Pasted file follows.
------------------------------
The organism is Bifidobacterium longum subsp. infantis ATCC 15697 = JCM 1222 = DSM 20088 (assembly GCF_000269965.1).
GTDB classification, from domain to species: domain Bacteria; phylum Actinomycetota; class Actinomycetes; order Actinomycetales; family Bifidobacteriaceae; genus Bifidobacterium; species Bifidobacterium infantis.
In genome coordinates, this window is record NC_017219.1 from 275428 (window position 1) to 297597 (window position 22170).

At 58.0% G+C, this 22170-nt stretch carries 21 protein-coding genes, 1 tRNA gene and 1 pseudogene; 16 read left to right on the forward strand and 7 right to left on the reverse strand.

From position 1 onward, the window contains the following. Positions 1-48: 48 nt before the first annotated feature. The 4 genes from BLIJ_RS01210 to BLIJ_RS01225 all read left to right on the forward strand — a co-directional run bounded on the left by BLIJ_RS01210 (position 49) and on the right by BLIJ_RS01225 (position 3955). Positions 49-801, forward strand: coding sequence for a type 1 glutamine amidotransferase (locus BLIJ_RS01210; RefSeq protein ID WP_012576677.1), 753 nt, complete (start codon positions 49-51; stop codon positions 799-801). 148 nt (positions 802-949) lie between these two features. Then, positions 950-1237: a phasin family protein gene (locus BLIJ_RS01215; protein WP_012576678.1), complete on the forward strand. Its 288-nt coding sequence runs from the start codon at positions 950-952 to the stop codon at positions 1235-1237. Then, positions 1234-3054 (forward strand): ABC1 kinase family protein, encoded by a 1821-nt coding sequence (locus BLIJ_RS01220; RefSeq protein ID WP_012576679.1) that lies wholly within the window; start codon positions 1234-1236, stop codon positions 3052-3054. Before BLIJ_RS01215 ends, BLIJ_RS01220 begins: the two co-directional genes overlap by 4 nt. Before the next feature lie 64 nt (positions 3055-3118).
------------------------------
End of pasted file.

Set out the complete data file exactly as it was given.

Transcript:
The organism is Bifidobacterium longum subsp. infantis ATCC 15697 = JCM 1222 = DSM 20088 (assembly GCF_000269965.1).
GTDB classification, from domain to species: domain Bacteria; phylum Actinomycetota; class Actinomycetes; order Actinomycetales; family Bifidobacteriaceae; genus Bifidobacterium; species Bifidobacterium infantis.
In genome coordinates, this window is record NC_017219.1 from 275428 (window position 1) to 297597 (window position 22170).

At 58.0% G+C, this 22170-nt stretch carries 21 protein-coding genes, 1 tRNA gene and 1 pseudogene; 16 read left to right on the forward strand and 7 right to left on the reverse strand.

From position 1 onward, the window contains the following. Positions 1-48: 48 nt before the first annotated feature. The 4 genes from BLIJ_RS01210 to BLIJ_RS01225 all read left to right on the forward strand — a co-directional run bounded on the left by BLIJ_RS01210 (position 49) and on the right by BLIJ_RS01225 (position 3955). Positions 49-801, forward strand: coding sequence for a type 1 glutamine amidotransferase (locus BLIJ_RS01210; RefSeq protein ID WP_012576677.1), 753 nt, complete (start codon positions 49-51; stop codon positions 799-801). 148 nt (positions 802-949) lie between these two features. Then, positions 950-1237: a phasin family protein gene (locus BLIJ_RS01215; protein WP_012576678.1), complete on the forward strand. Its 288-nt coding sequence runs from the start codon at positions 950-952 to the stop codon at positions 1235-1237. Then, positions 1234-3054 (forward strand): ABC1 kinase family protein, encoded by a 1821-nt coding sequence (locus BLIJ_RS01220; RefSeq protein ID WP_012576679.1) that lies wholly within the window; start codon positions 1234-1236, stop codon positions 3052-3054. Before BLIJ_RS01215 ends, BLIJ_RS01220 begins: the two co-directional genes overlap by 4 nt. Before the next feature lie 64 nt (positions 3055-3118).